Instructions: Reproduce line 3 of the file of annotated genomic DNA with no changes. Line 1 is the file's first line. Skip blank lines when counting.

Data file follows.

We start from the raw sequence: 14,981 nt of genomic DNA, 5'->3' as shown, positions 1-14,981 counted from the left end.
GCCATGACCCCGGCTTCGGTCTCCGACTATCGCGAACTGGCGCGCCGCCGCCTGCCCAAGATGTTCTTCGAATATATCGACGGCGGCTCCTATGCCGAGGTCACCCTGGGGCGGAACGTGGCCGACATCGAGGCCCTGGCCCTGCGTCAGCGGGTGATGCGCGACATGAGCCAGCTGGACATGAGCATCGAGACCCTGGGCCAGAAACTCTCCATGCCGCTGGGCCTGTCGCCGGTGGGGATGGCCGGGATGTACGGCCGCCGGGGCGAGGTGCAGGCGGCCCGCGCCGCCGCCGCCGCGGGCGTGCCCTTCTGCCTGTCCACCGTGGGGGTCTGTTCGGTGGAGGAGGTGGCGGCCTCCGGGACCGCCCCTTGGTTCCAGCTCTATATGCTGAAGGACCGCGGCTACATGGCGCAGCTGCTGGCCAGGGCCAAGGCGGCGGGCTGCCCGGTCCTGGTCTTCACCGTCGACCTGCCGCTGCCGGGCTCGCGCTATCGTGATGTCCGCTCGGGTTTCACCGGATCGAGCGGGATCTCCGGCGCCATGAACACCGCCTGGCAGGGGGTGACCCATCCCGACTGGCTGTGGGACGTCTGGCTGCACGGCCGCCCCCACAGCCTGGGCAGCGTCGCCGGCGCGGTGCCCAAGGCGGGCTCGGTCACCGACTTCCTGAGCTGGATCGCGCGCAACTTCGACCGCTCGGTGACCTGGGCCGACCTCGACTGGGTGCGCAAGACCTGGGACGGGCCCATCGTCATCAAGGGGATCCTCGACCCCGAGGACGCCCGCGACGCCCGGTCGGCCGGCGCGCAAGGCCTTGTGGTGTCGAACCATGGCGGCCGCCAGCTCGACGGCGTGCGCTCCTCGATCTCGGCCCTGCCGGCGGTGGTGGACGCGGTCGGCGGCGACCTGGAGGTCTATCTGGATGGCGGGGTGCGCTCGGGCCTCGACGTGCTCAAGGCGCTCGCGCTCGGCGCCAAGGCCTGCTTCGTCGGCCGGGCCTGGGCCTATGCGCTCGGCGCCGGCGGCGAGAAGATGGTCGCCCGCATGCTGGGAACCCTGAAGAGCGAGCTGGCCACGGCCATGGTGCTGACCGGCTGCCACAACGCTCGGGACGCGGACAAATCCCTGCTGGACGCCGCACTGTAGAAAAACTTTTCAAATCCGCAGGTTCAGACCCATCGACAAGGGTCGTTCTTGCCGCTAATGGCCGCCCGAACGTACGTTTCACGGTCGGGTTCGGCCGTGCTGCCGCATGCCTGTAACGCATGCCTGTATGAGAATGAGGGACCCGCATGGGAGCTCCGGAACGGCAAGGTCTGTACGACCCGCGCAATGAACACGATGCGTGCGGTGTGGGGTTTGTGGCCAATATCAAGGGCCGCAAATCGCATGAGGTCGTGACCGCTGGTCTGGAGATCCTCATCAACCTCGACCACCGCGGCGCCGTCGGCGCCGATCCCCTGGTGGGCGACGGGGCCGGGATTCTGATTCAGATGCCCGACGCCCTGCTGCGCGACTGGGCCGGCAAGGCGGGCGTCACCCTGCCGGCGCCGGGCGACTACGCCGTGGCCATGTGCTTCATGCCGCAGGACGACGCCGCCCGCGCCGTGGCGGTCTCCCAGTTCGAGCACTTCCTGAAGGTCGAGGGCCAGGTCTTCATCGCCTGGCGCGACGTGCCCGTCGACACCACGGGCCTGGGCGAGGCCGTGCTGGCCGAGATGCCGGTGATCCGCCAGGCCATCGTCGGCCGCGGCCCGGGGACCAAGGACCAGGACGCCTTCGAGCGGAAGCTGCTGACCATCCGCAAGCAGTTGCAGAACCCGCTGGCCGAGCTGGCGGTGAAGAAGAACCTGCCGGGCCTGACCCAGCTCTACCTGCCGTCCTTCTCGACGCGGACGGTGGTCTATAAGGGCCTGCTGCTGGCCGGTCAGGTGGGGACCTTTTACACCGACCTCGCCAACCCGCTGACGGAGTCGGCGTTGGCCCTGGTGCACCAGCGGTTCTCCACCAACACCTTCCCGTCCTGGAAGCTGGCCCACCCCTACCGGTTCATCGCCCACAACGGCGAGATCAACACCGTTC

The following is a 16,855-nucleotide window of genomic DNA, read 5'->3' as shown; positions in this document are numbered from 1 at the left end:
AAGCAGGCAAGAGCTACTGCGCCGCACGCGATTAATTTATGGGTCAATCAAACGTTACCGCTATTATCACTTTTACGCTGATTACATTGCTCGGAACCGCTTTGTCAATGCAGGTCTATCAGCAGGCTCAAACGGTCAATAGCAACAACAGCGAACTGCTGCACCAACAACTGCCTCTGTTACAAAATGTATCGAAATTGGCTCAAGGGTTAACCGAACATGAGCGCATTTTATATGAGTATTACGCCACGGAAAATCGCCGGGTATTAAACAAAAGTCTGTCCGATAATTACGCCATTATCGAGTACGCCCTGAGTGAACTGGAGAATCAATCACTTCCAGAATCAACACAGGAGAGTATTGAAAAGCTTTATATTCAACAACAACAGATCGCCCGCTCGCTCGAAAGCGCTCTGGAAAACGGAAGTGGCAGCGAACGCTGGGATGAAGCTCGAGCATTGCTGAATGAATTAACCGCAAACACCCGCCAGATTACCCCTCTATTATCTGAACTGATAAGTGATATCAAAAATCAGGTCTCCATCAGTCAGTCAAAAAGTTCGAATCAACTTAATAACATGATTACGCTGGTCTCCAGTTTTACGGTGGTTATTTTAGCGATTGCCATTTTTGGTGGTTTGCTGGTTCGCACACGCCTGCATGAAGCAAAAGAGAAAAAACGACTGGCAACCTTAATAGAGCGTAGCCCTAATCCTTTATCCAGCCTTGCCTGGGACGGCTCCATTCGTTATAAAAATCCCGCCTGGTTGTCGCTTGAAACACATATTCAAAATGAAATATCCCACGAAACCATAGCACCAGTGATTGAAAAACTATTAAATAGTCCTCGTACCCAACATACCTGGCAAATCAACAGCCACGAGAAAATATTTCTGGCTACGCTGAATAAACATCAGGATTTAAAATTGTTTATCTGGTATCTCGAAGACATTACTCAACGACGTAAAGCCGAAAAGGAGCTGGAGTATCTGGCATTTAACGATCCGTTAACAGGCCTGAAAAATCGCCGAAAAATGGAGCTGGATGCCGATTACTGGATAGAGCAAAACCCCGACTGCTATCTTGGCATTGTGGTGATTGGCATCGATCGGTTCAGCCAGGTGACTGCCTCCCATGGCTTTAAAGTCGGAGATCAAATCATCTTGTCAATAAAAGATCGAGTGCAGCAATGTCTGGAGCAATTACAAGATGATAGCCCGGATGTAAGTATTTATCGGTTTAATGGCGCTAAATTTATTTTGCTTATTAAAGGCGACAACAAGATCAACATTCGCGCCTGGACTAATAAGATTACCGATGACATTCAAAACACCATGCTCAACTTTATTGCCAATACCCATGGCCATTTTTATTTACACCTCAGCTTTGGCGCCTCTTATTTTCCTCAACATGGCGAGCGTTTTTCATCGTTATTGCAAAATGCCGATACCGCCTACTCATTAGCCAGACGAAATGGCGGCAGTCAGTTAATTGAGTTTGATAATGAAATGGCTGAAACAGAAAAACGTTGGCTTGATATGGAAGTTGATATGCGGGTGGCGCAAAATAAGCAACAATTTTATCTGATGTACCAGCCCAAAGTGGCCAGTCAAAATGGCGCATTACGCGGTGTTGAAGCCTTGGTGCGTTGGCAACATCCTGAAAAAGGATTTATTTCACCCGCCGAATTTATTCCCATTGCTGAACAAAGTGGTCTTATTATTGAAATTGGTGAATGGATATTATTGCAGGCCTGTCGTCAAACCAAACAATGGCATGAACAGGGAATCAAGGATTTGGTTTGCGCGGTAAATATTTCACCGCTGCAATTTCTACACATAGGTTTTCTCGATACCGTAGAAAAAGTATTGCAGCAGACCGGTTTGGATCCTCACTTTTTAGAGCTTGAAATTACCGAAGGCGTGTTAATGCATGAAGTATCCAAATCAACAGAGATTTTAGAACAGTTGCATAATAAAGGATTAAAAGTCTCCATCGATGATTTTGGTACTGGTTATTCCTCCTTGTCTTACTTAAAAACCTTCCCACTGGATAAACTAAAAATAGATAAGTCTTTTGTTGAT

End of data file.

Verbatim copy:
The following is a 16,855-nucleotide window of genomic DNA, read 5'->3' as shown; positions in this document are numbered from 1 at the left end: